AEAC holds meet to oppose legislation
Local adult entertainment workers yesterday spoke out against proposed legislation to ban foreign strippers from working in Canada, citing discrimination against their trade.
Dozens of exotic dancers, city club owners and workers attended a meeting held by the Adult Entertainment Association of Canada (AEAC) at city hall last night — one of four the association is holding across Ontario to allow people in the industry to comment.
AEAC executive director Tim Lambrinos said Immigration Minister Diane Finley’s comments this week that the government was trying to protect vulnerable workers was degrading.
“This is a slight on the industry,” Lambrinos said. “That implies that these are degrading jobs. And this is an unfair generalization.”
“They think the job is degrading,” said ‘Cat,’ an exotic dancer at Bare Fax club, who declined to give her name. But the job is only degrading when the women don’t want to be there, she said.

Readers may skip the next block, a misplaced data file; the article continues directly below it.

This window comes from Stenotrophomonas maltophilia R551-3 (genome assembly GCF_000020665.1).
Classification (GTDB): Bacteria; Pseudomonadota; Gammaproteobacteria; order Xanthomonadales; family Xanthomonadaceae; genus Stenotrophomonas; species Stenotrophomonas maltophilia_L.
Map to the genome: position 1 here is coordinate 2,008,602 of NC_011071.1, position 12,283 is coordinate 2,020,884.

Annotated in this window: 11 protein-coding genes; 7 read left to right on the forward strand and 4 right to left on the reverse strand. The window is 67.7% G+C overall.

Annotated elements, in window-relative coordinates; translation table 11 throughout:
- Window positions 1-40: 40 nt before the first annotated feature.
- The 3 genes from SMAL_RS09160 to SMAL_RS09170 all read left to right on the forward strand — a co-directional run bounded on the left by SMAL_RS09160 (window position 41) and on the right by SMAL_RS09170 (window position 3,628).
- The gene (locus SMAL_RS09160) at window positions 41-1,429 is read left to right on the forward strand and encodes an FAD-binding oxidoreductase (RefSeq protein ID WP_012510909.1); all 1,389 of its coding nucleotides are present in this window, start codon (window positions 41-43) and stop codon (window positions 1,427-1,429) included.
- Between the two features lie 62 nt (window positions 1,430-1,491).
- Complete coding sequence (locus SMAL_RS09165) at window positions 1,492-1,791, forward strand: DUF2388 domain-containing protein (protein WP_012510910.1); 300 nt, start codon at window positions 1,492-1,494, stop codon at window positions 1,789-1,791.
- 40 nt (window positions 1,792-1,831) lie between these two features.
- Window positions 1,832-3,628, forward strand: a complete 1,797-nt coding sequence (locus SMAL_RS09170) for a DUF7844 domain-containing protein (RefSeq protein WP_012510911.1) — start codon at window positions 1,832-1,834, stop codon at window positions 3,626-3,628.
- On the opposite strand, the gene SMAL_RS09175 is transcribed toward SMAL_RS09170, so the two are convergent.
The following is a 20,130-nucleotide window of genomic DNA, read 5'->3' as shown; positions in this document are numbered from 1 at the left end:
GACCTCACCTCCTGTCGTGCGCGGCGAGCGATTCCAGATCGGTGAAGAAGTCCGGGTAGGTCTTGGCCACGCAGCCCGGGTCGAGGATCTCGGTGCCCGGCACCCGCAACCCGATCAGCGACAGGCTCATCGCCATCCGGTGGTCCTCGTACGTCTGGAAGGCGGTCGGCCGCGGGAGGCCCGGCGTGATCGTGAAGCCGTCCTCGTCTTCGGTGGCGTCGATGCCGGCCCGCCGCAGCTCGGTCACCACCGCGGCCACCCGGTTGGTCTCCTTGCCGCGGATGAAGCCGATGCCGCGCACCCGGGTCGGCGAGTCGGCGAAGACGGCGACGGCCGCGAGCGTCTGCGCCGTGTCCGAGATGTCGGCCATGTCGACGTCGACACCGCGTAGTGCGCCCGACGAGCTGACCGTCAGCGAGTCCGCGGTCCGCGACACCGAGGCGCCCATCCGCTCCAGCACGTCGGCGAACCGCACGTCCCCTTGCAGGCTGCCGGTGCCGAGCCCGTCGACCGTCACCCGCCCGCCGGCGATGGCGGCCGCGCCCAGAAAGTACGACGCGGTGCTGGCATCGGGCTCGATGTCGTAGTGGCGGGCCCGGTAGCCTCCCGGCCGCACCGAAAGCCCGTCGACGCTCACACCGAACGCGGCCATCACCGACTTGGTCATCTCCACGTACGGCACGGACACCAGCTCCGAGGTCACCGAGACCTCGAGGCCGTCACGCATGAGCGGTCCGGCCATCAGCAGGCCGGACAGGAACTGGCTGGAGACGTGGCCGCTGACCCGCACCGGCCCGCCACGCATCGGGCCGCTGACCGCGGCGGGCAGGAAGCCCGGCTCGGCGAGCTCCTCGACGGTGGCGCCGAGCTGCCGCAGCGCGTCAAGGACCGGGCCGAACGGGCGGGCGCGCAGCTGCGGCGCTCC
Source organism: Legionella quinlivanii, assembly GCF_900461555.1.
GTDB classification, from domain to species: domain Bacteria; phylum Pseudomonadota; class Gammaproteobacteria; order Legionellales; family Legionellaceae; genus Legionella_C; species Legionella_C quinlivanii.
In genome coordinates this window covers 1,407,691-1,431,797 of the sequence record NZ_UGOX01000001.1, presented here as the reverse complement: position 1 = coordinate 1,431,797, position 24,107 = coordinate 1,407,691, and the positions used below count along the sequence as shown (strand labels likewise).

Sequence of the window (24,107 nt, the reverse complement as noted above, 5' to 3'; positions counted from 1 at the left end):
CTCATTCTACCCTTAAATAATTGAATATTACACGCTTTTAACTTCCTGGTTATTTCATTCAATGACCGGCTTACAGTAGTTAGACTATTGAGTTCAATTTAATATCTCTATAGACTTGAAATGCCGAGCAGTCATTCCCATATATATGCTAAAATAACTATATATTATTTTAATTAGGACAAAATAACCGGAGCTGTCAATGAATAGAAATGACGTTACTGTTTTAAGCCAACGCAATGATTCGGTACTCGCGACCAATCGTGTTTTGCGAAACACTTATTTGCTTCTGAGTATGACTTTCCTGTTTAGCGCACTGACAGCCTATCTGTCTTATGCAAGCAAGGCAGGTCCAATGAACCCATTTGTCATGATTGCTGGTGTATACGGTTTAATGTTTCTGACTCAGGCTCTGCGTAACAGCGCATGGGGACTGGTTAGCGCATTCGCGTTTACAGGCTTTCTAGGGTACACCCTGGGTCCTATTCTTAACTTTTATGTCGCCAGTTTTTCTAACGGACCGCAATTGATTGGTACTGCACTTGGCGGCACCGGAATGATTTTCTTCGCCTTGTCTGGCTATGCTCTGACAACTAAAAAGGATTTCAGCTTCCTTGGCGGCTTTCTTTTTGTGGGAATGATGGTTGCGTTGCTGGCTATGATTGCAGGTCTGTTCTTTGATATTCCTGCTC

The city’s adult entertainment industry would suffer if the legislation went forward, said Lambrinos. Pierre Brazeau, general manager of Ottawa’s NuDen Cabaret, agreed, saying fewer girls working the clubs would mean fewer customers.
“But it’s not just Ottawa. It’s all of Canada,” he said. “Everyone would be hurt.”
Toronto has lost a fifth of its clubs in the last four years, Lambrinos said, partly because demand can not be met.
“The industry would be affected,” agreed a Bare Fax dancer, who declined to give her name. “Variety is key. Not everyone likes the same look or the same style.”
|in the industry|